Observers in Kerr spacetimes: the ergoregion on the equatorial plane [CL]

http://arxiv.org/abs/1801.06149


We perform a detailed analysis of the properties of stationary observers located on the equatorial plane of the ergosphere in a Kerr spacetime, including light-surfaces. This study highlights crucial differences between black hole and the super-spinner sources. In the case of Kerr naked singularities, the results allow us to distinguish between “weak” and “strong” singularities, corresponding to spin values close to or distant from the limiting case of extreme black holes, respectively. We derive important limiting angular frequencies for naked singularities. We especially study very weak singularities as resulting from the spin variation of black holes. We also explore the main properties of zero angular momentum observers for different classes of black hole and naked singularity spacetimes.

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D. Pugliese and H. Quevedo
Fri, 19 Jan 18
1/68

Comments: 20 pages, 13 multi-panels figures, 2 tables

Indication of anisotropy in arrival directions of ultra-high-energy cosmic rays through comparison to the flux pattern of extragalactic gamma-ray sources [HEAP]

http://arxiv.org/abs/1801.06160


A new analysis of the dataset from the Pierre Auger Observatory provides evidence for anisotropy in the arrival directions of ultra-high-energy cosmic rays on an intermediate angular scale, which is indicative of excess arrivals from strong, nearby sources. The data consist of 5514 events above 20 EeV with zenith angles up to 80 deg recorded before 2017 April 30. Sky models have been created for two distinct populations of extragalactic gamma-ray emitters: active galactic nuclei from the second catalog of hard Fermi-LAT sources (2FHL) and starburst galaxies from a sample that was examined with Fermi-LAT. Flux-limited samples, which include all types of galaxies from the Swift-BAT and 2MASS surveys, have been investigated for comparison. The sky model of cosmic-ray density constructed using each catalog has two free parameters, the fraction of events correlating with astrophysical objects and an angular scale characterizing the clustering of cosmic rays around extragalactic sources. A maximum-likelihood ratio test is used to evaluate the best values of these parameters and to quantify the strength of each model by contrast with isotropy. It is found that the starburst model fits the data better than the hypothesis of isotropy with a statistical significance of 4.0 sigma, the highest value of the test statistic being for energies above 39 EeV. The three alternative models are favored against isotropy with 2.7-3.2 sigma significance. The origin of the indicated deviation from isotropy is examined and prospects for more sensitive future studies are discussed.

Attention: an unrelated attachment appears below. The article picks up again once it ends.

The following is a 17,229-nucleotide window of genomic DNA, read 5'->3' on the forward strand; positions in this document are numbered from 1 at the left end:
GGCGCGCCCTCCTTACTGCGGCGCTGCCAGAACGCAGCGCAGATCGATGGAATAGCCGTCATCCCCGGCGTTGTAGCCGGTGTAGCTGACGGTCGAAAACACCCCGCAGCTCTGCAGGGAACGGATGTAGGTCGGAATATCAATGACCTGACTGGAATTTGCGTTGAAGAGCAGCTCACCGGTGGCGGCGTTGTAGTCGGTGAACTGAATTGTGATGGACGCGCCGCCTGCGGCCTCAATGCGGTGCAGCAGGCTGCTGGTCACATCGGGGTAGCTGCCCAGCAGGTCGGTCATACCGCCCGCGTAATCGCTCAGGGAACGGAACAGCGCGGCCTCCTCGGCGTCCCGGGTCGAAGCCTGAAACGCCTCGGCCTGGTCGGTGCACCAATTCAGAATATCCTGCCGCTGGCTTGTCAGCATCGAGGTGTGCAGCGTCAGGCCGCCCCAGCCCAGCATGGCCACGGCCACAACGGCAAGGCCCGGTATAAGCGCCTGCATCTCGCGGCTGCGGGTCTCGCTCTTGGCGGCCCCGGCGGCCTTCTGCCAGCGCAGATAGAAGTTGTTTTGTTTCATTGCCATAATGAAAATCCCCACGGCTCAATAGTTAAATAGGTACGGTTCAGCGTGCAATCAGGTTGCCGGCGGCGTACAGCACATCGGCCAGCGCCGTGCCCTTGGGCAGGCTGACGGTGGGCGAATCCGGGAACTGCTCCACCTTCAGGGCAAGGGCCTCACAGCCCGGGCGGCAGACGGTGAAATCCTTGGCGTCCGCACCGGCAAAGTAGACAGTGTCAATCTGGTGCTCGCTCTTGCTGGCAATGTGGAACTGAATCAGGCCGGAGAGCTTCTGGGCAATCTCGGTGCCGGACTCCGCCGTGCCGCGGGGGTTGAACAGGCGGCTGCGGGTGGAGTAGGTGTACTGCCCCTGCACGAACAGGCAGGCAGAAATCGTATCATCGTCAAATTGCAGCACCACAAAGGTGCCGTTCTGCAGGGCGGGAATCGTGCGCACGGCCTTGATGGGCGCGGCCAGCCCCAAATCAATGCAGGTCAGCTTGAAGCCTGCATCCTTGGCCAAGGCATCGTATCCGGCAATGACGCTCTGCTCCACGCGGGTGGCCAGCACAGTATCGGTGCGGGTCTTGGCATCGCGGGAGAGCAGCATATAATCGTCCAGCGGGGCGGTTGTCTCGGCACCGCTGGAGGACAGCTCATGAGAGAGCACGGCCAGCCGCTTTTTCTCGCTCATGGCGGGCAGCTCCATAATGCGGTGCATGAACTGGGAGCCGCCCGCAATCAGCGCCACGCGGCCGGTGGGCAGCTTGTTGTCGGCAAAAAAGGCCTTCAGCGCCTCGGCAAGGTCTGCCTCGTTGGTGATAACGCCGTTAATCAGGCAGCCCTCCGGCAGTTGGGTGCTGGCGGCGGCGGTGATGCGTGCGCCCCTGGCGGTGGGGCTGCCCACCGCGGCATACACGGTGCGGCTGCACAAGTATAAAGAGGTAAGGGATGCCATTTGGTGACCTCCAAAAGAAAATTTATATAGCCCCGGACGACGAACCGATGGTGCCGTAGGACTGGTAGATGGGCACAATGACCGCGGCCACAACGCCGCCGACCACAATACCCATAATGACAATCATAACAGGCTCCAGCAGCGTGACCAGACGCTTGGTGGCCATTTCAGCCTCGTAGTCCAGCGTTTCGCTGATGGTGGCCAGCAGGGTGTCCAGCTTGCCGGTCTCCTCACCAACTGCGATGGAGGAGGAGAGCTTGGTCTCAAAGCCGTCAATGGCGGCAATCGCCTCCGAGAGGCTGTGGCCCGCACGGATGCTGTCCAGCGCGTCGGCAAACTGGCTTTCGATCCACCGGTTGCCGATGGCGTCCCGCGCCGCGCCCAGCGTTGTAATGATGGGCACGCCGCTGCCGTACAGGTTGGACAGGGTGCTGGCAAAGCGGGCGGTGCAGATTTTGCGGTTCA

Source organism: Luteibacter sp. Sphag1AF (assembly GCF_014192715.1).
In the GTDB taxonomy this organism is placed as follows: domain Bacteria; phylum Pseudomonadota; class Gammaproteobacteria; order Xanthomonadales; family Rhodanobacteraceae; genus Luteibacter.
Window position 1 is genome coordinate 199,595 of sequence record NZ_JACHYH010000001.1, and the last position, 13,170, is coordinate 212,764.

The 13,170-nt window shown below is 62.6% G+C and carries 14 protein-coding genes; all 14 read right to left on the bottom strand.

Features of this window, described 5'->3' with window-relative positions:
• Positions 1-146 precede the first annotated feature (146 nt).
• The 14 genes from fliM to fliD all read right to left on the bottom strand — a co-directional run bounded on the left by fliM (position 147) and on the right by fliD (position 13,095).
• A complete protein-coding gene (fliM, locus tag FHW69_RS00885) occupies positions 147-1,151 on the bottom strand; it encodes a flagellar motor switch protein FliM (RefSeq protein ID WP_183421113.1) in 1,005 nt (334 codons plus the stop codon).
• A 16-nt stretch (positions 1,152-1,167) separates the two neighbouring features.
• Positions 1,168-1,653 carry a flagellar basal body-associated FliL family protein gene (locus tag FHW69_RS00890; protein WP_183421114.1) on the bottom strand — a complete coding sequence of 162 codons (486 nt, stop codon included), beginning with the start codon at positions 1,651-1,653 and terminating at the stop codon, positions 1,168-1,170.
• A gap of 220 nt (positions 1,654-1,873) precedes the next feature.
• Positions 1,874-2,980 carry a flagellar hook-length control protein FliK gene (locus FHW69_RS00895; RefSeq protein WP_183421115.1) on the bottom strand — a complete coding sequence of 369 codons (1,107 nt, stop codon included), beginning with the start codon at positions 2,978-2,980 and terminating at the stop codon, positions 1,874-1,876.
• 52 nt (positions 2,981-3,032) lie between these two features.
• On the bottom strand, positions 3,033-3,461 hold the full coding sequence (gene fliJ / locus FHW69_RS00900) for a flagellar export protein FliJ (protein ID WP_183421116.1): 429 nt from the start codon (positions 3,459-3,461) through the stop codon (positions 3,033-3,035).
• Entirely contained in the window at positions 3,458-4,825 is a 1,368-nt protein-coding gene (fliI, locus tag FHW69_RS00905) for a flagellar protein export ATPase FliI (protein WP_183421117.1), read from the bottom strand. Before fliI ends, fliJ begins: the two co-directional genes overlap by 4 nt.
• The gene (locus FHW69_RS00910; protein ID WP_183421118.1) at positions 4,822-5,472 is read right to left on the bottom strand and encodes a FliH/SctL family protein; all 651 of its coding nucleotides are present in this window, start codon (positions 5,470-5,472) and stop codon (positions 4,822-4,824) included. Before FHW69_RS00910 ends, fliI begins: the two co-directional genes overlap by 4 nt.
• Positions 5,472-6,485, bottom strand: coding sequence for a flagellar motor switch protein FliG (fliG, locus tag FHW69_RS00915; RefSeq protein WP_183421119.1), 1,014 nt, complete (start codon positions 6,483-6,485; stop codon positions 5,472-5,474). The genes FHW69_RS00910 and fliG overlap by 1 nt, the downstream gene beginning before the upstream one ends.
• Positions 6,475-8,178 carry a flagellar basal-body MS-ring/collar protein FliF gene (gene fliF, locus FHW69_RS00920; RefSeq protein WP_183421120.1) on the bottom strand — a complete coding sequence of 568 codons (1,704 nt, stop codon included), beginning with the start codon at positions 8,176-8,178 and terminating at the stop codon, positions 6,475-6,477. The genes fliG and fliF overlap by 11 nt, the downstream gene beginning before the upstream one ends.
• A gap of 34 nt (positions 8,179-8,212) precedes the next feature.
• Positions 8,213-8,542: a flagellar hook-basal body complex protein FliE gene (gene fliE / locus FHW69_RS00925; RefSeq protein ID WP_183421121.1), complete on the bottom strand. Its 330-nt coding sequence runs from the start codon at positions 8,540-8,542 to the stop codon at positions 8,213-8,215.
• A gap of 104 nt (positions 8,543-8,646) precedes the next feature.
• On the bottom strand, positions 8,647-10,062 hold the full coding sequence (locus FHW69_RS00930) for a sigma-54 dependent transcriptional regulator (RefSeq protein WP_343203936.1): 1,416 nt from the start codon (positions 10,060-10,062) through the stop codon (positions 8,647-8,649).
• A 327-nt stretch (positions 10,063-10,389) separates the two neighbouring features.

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Pierre Auger Collaboration et. al.
Fri, 19 Jan 18
14/68

Comments: Accepted for publication in ApJL

Resolving discrete pulsar spin-down states with current and future instrumentation [HEAP]